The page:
It never failed to excite me. Every time I would walk in, my heart would beat faster and my fingers would shake a little. The hair on the back of my neck would rise.

The sounds of chips hitting the table and being passed around filled the room. You could not turn anywhere without seeing a huge LCD television that inevitably showed whatever sports was playing at the time. People would scream in excitement or let out groans of despair.

A casino is a carnival of human emotion. A palace of dreams made and shattered. And I was there. I was about to join in. Just walking in was an intense experience. I had to join in.

Almost always, the poker room was so busy that you had to sign up on a list if you wanted to sit down. I would go up to the huge list of names and ask them to put down my initials. EN. The list was huge, and I would usually have to wait fifteen minutes to half an hour for a seat. But I didn't mind. Waiting just built the tension.

Suddenly, I would hear it. "EN" would be called out so the whole casino could hear it. It was my turn.

I sat down at my table. I immediately laid down my money. When I first started playing, I would put down sixty dollars. As I progressed in my skill and obsession I would come with a thousand or two. No matter the amount, the moment of sitting down at the poker table was always incredibly powerful.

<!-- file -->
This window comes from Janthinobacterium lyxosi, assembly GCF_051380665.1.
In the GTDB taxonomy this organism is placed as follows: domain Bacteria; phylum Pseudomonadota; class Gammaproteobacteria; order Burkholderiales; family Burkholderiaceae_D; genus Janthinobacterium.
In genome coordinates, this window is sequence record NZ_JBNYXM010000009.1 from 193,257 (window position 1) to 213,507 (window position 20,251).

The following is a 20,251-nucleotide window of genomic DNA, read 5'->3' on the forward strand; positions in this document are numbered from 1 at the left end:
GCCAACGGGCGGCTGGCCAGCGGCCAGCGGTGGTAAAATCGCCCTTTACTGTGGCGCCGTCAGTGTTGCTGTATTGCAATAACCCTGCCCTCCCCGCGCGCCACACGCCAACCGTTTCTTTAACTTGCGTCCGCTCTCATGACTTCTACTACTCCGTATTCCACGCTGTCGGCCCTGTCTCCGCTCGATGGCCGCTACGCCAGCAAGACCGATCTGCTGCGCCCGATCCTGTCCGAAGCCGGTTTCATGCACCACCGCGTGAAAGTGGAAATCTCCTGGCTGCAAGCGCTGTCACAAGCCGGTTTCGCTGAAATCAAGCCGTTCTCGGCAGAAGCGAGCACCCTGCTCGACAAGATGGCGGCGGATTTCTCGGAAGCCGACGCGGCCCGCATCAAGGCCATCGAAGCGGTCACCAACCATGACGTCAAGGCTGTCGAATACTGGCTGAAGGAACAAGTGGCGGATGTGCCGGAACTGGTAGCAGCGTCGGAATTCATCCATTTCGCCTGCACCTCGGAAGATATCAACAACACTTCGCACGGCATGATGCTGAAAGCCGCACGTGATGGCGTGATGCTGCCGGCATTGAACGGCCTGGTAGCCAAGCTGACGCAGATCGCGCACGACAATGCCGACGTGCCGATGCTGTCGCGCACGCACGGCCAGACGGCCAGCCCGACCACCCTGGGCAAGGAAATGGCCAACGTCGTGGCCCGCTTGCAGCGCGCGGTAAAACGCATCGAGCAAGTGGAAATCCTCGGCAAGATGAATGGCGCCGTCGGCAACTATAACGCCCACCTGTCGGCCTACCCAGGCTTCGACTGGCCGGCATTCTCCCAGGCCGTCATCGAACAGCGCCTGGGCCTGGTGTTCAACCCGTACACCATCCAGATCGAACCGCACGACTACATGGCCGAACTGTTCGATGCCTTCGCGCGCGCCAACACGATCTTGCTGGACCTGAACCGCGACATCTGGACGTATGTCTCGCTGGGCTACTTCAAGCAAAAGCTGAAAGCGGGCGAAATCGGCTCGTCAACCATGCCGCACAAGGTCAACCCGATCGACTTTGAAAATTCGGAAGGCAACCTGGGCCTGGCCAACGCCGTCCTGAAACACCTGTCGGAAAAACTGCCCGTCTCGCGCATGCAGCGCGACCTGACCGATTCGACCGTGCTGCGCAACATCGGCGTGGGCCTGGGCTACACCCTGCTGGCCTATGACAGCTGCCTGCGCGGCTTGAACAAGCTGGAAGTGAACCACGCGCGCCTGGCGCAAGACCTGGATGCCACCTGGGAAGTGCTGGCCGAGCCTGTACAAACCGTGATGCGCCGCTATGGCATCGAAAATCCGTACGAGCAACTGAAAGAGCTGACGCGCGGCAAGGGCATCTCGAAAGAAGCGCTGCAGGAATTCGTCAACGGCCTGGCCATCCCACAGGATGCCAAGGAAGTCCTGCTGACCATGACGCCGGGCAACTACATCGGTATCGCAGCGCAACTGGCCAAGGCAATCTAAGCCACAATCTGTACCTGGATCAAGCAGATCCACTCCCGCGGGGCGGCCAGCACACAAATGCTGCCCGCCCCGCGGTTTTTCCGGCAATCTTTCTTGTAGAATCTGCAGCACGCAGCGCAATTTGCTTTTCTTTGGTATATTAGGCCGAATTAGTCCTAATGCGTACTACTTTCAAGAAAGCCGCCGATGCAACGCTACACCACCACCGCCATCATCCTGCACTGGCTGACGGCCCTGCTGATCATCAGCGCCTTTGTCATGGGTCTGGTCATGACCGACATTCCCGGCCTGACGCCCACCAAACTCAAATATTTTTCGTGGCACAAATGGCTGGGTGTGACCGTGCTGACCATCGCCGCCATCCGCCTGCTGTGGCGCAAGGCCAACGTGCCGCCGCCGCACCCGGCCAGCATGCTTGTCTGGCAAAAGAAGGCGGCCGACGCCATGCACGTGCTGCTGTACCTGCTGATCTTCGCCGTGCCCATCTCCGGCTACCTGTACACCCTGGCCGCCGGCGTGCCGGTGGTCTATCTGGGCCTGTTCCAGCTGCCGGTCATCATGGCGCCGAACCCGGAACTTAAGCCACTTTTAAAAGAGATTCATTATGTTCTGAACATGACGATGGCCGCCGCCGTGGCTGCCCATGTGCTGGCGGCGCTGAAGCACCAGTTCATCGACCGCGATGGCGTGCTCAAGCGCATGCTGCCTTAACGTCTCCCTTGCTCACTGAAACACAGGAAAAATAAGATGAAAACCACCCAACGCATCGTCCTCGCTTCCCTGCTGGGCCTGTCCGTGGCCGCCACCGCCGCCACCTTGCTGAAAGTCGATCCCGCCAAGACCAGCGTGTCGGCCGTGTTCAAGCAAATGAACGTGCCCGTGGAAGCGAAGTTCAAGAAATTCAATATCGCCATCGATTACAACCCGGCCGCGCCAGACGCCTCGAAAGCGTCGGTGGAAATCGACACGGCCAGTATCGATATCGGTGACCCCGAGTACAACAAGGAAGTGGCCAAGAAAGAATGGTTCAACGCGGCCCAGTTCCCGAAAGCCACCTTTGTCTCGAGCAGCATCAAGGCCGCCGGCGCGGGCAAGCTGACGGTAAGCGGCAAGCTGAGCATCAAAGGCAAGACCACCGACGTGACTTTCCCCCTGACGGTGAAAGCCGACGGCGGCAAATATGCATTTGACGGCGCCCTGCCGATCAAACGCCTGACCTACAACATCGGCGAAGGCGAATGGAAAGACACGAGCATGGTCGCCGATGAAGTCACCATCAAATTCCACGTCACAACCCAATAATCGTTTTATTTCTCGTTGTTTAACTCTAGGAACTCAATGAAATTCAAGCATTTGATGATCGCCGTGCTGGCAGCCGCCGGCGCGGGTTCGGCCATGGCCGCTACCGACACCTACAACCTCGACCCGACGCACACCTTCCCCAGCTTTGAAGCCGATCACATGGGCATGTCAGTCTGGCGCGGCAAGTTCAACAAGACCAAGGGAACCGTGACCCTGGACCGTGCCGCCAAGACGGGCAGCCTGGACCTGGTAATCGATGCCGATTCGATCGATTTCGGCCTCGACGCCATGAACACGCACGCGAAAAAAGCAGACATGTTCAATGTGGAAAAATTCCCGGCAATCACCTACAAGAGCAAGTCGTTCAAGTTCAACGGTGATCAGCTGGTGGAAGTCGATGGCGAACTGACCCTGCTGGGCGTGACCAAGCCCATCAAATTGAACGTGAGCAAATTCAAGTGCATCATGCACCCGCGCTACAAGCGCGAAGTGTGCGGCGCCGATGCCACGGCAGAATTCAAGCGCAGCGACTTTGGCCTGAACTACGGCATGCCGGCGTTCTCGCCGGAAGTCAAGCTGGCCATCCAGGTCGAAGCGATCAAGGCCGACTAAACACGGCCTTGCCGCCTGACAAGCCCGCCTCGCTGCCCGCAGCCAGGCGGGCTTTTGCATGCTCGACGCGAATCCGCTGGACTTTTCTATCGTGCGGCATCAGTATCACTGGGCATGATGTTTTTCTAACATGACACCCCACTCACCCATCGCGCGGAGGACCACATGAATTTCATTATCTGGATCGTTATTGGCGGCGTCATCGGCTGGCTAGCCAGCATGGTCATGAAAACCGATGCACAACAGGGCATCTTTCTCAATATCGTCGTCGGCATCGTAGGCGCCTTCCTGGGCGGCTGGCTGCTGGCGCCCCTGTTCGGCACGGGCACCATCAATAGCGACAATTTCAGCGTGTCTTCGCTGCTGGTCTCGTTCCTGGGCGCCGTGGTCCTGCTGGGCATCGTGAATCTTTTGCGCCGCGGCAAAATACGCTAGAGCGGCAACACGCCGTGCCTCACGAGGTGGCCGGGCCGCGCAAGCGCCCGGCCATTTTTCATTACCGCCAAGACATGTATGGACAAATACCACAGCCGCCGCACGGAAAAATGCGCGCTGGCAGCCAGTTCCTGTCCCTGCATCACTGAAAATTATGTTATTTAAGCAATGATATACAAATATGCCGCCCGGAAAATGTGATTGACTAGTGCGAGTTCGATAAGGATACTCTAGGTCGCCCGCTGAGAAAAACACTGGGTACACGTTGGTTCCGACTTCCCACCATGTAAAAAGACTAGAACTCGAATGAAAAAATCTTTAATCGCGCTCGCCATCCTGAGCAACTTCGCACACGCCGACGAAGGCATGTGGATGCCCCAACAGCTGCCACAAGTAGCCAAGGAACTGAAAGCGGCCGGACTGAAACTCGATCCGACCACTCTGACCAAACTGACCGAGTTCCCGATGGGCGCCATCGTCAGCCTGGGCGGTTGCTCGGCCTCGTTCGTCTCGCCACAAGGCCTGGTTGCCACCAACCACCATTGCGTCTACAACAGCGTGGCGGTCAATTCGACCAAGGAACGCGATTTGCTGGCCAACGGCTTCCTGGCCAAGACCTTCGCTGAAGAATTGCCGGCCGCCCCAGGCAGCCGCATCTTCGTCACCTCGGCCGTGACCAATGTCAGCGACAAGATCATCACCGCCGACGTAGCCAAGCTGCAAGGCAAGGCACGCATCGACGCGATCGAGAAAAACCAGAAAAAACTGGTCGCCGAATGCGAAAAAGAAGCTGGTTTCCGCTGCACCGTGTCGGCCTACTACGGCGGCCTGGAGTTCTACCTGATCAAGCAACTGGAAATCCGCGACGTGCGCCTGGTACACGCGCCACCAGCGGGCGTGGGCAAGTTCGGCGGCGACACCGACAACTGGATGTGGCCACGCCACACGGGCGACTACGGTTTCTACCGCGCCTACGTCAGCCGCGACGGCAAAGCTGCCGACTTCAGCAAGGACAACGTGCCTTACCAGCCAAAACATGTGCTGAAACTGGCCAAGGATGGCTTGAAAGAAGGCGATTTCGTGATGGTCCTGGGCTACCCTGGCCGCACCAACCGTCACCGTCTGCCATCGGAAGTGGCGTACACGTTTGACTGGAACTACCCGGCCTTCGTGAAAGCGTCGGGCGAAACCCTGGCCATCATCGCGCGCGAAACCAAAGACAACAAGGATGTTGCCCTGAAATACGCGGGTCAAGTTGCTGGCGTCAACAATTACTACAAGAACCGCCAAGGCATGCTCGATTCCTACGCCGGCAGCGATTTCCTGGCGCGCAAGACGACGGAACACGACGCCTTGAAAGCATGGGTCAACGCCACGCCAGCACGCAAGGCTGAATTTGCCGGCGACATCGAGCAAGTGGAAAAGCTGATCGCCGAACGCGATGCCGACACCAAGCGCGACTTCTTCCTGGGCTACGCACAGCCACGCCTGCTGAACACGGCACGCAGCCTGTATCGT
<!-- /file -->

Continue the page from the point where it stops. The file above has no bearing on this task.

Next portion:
My chips would arrive, and that was when I began observing the people at my table. The people were always my favorite part of playing poker. There were cowboys, playboys, beautiful women, old men who had played here for ages, boys that were there for their first time. They seemed so interesting.

And then the poker would start. I would get into the game. I would bluff, be sincere, sigh, scream and emote just like all the rest. We were locked in an epic battle, one that would never end.

What I didn't realize is just how eternal and epic that battle would become for me. As I became more and more invested in the game of poker, to the point where it became the way I made my living, it started to overtake me. It became me.

Soon, I was playing poker whenever I could. With my friends, at bars, at the casino and online. Poker was my life.